______________________________________Embodiment 1______________________________________f = 10                 NA = 0.25r1 = ∞           r2 = -8.0593d = 8.0593             n = 1.80593B = -7.78789  10-4C = -1.47206  10-5D = -3.17439  10-7E = -1.77517  10-8I = II = III = I* = II* = 0P = 0.55373______________________________________

______________________________________Embodiment 2______________________________________f = 10                 NA = 0.325r1 = ∞           r2 = -8.0593d = 8.0593             n = 1.80593B = -7.78789  10-4C = -1.47206  10-5D = -2.42841  10-7E = -2.57976  10-8I = II = III = I* = II** = 0P = 0.55373______________________________________

______________________________________Embodiment 3______________________________________f = 10                 NA = 0.35r1 = ∞           r2 = -8.0593d = 8.0593             n = 1.80593B = -7.78789  10-4C = -1.47206  10-5D = -1.73082  10-7E = -3.16602  10-8I = II = III = I* = II* = 0P = 0.55373______________________________________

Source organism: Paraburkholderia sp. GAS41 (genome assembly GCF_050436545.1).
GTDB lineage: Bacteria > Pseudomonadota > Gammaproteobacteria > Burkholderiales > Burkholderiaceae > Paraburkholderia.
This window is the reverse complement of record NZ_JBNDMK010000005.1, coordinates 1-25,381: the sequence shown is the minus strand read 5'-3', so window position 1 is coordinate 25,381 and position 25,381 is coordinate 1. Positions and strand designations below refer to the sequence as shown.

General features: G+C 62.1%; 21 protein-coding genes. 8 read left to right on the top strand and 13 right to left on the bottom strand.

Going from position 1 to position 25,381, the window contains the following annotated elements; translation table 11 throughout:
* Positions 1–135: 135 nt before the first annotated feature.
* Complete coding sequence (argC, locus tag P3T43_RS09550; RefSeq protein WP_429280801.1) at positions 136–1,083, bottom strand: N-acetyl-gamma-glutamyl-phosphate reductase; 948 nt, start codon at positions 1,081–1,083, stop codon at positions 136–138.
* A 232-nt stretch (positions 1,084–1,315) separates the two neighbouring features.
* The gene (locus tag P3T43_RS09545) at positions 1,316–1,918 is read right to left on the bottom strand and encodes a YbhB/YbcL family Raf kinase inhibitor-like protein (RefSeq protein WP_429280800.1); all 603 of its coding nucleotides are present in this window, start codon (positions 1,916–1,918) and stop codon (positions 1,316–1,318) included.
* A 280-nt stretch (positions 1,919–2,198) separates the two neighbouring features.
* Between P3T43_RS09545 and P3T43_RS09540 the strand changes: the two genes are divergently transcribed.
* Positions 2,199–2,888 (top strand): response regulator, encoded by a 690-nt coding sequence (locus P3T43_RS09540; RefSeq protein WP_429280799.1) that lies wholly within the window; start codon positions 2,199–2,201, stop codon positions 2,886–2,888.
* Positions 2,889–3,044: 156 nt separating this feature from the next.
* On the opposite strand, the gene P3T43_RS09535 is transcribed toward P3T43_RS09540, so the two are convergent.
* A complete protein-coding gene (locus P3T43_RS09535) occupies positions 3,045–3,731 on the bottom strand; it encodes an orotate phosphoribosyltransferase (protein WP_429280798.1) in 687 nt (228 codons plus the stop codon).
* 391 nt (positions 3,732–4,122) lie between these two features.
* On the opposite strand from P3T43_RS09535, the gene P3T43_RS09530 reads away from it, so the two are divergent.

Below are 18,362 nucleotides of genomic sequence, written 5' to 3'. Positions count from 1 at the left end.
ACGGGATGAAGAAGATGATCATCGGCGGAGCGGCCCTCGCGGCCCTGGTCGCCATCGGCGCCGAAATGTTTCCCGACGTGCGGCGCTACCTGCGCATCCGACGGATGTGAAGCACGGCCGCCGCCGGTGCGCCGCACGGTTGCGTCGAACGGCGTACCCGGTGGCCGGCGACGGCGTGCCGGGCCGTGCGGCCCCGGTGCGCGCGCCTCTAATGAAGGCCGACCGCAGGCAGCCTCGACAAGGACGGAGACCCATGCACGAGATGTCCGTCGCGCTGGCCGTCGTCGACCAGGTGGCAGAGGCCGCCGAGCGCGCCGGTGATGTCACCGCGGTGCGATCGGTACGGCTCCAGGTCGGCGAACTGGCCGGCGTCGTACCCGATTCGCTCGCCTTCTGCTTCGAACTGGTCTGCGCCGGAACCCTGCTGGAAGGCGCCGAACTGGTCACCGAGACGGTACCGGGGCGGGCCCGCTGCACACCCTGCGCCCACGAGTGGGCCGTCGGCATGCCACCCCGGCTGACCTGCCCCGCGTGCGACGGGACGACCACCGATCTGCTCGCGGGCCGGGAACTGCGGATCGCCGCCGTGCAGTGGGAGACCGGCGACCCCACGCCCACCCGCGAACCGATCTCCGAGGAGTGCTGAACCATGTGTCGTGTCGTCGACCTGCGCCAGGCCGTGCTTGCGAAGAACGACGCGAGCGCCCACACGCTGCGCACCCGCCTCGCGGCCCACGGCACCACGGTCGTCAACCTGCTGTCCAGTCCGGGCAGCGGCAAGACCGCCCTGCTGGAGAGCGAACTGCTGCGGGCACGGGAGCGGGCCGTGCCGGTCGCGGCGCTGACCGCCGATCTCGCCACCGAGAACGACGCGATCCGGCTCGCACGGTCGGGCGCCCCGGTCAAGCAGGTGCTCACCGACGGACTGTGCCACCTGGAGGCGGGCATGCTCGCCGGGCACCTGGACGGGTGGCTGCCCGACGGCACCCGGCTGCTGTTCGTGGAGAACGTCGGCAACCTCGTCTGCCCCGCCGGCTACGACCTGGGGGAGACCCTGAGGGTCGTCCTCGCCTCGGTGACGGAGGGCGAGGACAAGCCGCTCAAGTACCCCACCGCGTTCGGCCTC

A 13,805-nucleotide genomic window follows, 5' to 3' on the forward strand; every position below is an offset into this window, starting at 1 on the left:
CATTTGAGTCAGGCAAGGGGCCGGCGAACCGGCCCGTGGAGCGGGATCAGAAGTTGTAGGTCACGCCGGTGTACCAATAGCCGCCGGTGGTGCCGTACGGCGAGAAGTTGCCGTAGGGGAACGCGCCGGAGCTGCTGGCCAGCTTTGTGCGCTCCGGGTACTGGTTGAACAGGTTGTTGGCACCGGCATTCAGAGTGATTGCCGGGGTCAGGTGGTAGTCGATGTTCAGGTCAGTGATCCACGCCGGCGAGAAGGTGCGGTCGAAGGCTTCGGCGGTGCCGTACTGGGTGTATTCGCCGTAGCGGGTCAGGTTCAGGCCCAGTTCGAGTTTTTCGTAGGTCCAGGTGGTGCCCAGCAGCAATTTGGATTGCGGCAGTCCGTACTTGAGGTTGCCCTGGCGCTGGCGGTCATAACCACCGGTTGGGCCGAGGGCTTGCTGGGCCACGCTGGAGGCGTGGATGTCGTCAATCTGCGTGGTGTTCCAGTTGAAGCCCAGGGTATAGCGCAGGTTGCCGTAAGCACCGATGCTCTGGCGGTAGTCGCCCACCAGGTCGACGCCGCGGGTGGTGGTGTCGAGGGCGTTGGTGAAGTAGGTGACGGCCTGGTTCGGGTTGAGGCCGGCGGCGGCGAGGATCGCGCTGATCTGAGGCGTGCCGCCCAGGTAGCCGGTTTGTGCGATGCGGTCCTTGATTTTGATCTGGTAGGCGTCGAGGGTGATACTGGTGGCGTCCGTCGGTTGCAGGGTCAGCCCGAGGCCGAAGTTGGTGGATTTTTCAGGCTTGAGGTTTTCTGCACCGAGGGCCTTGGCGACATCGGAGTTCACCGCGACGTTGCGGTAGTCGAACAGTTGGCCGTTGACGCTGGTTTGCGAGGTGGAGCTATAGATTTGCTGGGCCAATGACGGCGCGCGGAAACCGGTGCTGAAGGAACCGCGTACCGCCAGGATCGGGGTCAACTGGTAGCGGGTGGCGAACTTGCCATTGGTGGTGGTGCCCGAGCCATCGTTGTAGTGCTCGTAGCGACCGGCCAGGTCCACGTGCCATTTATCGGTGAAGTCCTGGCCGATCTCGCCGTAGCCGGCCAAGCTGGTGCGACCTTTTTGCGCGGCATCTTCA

Patent Citations
Cited PatentFiling datePublication dateApplicantTitle
US2730925 *Apr 19, 1954Jan 17, 1956American Optical CorpTwo component eye lens system
US4657352 *Sep 30, 1985Apr 14, 1987Canon Kabushiki KaishaImage optical system including a non-spherical single lens
Referenced by
Citing PatentFiling datePublication dateApplicantTitle
US5173798 *Nov 20, 1991Dec 22, 1992Minolta Camera Kabushiki KaishaBeam scanning apparatus with sensor for detecting beam position